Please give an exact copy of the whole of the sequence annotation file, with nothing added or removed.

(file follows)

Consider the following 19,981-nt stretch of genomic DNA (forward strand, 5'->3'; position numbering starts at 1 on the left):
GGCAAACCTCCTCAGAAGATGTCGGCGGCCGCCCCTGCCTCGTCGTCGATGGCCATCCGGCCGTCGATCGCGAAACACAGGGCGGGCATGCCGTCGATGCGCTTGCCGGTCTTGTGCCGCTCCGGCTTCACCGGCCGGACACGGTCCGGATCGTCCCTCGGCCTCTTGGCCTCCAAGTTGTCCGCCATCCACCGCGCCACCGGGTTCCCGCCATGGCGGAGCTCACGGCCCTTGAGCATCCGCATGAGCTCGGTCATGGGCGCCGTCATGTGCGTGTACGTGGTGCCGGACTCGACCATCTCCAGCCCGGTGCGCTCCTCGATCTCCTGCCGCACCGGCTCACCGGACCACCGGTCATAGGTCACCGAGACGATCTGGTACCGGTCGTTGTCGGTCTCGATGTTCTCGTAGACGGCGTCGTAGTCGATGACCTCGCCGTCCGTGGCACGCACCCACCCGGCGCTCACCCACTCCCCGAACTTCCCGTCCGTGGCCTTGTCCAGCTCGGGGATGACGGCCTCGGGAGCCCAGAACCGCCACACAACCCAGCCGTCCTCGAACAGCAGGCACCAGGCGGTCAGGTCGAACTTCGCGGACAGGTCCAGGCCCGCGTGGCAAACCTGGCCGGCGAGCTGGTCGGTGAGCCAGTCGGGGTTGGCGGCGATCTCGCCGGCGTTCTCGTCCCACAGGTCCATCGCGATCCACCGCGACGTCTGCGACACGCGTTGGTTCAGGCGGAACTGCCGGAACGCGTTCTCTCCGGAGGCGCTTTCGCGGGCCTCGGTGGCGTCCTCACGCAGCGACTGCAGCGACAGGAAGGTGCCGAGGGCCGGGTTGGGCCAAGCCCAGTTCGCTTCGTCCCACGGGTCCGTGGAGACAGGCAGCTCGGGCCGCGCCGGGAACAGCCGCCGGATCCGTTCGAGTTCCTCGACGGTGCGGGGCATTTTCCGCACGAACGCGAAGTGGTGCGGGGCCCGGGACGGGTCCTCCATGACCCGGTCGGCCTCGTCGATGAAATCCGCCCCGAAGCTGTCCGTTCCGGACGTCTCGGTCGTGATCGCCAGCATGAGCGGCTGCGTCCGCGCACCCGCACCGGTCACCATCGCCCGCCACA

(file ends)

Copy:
Consider the following 19,981-nt stretch of genomic DNA (forward strand, 5'->3'; position numbering starts at 1 on the left):
GGCAAACCTCCTCAGAAGATGTCGGCGGCCGCCCCTGCCTCGTCGTCGATGGCCATCCGGCCGTCGATCGCGAAACACAGGGCGGGCATGCCGTCGATGCGCTTGCCGGTCTTGTGCCGCTCCGGCTTCACCGGCCGGACACGGTCCGGATCGTCCCTCGGCCTCTTGGCCTCCAAGTTGTCCGCCATCCACCGCGCCACCGGGTTCCCGCCATGGCGGAGCTCACGGCCCTTGAGCATCCGCATGAGCTCGGTCATGGGCGCCGTCATGTGCGTGTACGTGGTGCCGGACTCGACCATCTCCAGCCCGGTGCGCTCCTCGATCTCCTGCCGCACCGGCTCACCGGACCACCGGTCATAGGTCACCGAGACGATCTGGTACCGGTCGTTGTCGGTCTCGATGTTCTCGTAGACGGCGTCGTAGTCGATGACCTCGCCGTCCGTGGCACGCACCCACCCGGCGCTCACCCACTCCCCGAACTTCCCGTCCGTGGCCTTGTCCAGCTCGGGGATGACGGCCTCGGGAGCCCAGAACCGCCACACAACCCAGCCGTCCTCGAACAGCAGGCACCAGGCGGTCAGGTCGAACTTCGCGGACAGGTCCAGGCCCGCGTGGCAAACCTGGCCGGCGAGCTGGTCGGTGAGCCAGTCGGGGTTGGCGGCGATCTCGCCGGCGTTCTCGTCCCACAGGTCCATCGCGATCCACCGCGACGTCTGCGACACGCGTTGGTTCAGGCGGAACTGCCGGAACGCGTTCTCTCCGGAGGCGCTTTCGCGGGCCTCGGTGGCGTCCTCACGCAGCGACTGCAGCGACAGGAAGGTGCCGAGGGCCGGGTTGGGCCAAGCCCAGTTCGCTTCGTCCCACGGGTCCGTGGAGACAGGCAGCTCGGGCCGCGCCGGGAACAGCCGCCGGATCCGTTCGAGTTCCTCGACGGTGCGGGGCATTTTCCGCACGAACGCGAAGTGGTGCGGGGCCCGGGACGGGTCCTCCATGACCCGGTCGGCCTCGTCGATGAAATCCGCCCCGAAGCTGTCCGTTCCGGACGTCTCGGTCGTGATCGCCAGCATGAGCGGCTGCGTCCGCGCACCCGCACCGGTCACCATCGCCCGCCACA